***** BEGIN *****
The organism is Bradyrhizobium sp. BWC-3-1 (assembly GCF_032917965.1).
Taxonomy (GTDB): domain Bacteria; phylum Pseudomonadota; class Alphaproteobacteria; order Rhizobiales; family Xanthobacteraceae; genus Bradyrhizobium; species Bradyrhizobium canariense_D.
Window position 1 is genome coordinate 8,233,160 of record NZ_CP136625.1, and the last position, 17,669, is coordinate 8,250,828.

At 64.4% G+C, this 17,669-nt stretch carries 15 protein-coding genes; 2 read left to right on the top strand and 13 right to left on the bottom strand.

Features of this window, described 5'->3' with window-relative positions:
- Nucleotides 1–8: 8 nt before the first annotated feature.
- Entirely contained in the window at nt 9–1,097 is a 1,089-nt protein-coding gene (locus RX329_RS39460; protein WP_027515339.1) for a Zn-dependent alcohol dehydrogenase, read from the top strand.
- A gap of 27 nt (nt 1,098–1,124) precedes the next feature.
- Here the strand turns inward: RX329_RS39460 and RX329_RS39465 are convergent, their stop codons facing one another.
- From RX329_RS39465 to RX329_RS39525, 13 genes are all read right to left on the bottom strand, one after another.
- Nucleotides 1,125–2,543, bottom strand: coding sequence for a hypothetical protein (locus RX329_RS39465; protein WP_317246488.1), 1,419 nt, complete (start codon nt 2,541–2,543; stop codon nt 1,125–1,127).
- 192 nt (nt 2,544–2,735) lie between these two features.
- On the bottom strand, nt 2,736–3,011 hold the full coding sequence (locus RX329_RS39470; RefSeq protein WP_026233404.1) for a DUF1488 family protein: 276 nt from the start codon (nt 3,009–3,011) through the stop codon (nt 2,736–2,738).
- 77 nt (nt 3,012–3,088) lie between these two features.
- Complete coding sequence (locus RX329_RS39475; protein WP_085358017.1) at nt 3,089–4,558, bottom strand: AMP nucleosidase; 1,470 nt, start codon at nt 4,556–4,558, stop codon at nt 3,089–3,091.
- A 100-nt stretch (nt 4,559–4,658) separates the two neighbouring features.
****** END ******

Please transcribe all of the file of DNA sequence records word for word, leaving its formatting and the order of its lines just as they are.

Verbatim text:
The organism is Bradyrhizobium sp. BWC-3-1 (assembly GCF_032917965.1).
Taxonomy (GTDB): domain Bacteria; phylum Pseudomonadota; class Alphaproteobacteria; order Rhizobiales; family Xanthobacteraceae; genus Bradyrhizobium; species Bradyrhizobium canariense_D.
Window position 1 is genome coordinate 8,233,160 of record NZ_CP136625.1, and the last position, 17,669, is coordinate 8,250,828.

At 64.4% G+C, this 17,669-nt stretch carries 15 protein-coding genes; 2 read left to right on the top strand and 13 right to left on the bottom strand.

Features of this window, described 5'->3' with window-relative positions:
- Nucleotides 1–8: 8 nt before the first annotated feature.
- Entirely contained in the window at nt 9–1,097 is a 1,089-nt protein-coding gene (locus RX329_RS39460; protein WP_027515339.1) for a Zn-dependent alcohol dehydrogenase, read from the top strand.
- A gap of 27 nt (nt 1,098–1,124) precedes the next feature.
- Here the strand turns inward: RX329_RS39460 and RX329_RS39465 are convergent, their stop codons facing one another.
- From RX329_RS39465 to RX329_RS39525, 13 genes are all read right to left on the bottom strand, one after another.
- Nucleotides 1,125–2,543, bottom strand: coding sequence for a hypothetical protein (locus RX329_RS39465; protein WP_317246488.1), 1,419 nt, complete (start codon nt 2,541–2,543; stop codon nt 1,125–1,127).
- 192 nt (nt 2,544–2,735) lie between these two features.
- On the bottom strand, nt 2,736–3,011 hold the full coding sequence (locus RX329_RS39470; RefSeq protein WP_026233404.1) for a DUF1488 family protein: 276 nt from the start codon (nt 3,009–3,011) through the stop codon (nt 2,736–2,738).
- 77 nt (nt 3,012–3,088) lie between these two features.
- Complete coding sequence (locus RX329_RS39475; protein WP_085358017.1) at nt 3,089–4,558, bottom strand: AMP nucleosidase; 1,470 nt, start codon at nt 4,556–4,558, stop codon at nt 3,089–3,091.
- A 100-nt stretch (nt 4,559–4,658) separates the two neighbouring features.